Kuan-Chou Chen is the Thomas M. McDermott Sr. Endowed Chair, Professor in Economic Development, Professor of Management Information Systems, and Department Head of the Department of Information Systems, Finance, and Business Analytics, as well as Interim Department Head of Department of Graduate Studies in Education (2013-2014) at Purdue University Calumet. He received his Ph.D. from Michigan State University and his MBA from National Cheng-Kung University in Taiwan. He specialized in computer programming, system simulation, project management, decision support systems, data mining, system analysis and design, e-business strategy and application, supply chain management, network design and security, knowledge management, and information economy. Professor Chen has more than 90 scholarly publications, most in peer-reviewed journals. He is an active participant in several professional journals and serves on three paper reviewer boards. Currently he is an Editor-in-Chief of International Journal of e-Education, e-Business, e-Management and e-Learning. His productivity and scholarship have been recognized by his colleagues, being nominated three years in a row for an “Outstanding Scholar Award.” He also the recipient of Teacher of the Year Award (Purdue University Calumet, 2005).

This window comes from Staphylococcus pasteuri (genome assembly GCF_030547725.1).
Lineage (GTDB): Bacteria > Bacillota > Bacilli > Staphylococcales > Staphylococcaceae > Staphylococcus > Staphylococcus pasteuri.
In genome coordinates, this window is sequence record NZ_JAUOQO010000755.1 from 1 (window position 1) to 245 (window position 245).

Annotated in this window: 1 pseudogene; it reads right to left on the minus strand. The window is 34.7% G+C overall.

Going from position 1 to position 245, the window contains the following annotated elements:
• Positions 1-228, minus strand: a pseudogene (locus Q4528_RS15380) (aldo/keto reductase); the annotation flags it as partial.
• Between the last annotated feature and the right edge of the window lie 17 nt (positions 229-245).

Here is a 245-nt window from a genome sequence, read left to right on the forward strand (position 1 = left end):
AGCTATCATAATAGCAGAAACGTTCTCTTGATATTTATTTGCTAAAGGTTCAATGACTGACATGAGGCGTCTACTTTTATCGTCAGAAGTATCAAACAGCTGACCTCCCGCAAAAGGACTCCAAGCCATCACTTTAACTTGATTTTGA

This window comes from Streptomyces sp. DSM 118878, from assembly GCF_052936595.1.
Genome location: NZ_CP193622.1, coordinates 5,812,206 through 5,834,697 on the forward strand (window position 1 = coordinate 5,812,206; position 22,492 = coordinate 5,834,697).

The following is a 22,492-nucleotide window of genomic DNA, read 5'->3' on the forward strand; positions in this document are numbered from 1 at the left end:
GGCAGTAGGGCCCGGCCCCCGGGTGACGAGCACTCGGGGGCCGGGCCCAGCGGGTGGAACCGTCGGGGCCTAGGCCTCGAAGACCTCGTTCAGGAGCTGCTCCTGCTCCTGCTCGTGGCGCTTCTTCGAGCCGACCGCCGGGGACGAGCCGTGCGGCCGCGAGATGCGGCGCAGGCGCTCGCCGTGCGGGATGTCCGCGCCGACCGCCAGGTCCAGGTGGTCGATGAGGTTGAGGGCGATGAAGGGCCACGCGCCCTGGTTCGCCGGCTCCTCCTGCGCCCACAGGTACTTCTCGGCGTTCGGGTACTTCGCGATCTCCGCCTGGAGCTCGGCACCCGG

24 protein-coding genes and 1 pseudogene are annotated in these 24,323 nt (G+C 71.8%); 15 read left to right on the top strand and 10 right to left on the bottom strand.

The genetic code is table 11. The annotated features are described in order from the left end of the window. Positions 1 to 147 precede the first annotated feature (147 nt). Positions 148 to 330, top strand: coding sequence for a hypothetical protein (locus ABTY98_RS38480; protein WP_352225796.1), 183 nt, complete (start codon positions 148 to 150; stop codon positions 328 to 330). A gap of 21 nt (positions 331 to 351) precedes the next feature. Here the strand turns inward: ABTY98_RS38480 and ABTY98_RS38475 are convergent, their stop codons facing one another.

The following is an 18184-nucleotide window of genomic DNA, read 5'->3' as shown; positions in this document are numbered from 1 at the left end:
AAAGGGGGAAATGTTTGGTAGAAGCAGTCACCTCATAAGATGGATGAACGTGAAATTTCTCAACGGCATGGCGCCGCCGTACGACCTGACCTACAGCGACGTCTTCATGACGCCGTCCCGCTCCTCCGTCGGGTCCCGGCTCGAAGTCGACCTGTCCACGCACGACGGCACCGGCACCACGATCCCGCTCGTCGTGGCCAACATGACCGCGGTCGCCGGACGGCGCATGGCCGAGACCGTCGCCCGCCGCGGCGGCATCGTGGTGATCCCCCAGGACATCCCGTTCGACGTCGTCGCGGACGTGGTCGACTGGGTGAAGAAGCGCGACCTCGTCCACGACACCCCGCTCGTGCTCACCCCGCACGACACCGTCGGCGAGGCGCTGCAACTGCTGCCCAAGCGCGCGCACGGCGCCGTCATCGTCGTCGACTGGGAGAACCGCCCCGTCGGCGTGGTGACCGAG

Speech Title: Integrating Flipped Classroom
in e-Learning Environment
Abstract：This presentation will explore a study which integrated the effectiveness of a flipped classroom (i.e., students are instructed outside of the classroom and complete enrichment activities inside the classroom) in an e-Learning enrolment (i.e., the instructional use of electronic devices with Internet in which students work to maximize their own learning). Specifically, this study will demonstrate the implementation of flipped classroom approach in business management course and utilized e-Learning activities to enrich the material that students had previously learned independently. Based on the end of course written evaluations, students found the combination pedagogy to be the most valuable learning experience of the course. In addition to students learning the technical skills necessary to enhance their management background, they also learned the vital role that active learning by working cooperatively with each other throughout the flipped environment. The result demonstrates that the classroom flip, if properly implemented with e-Learning, can lead to increased student learning.
Keynote Speaker III
Prof. Budsaba Kanoksilapatham
Silpakorn University, Thailand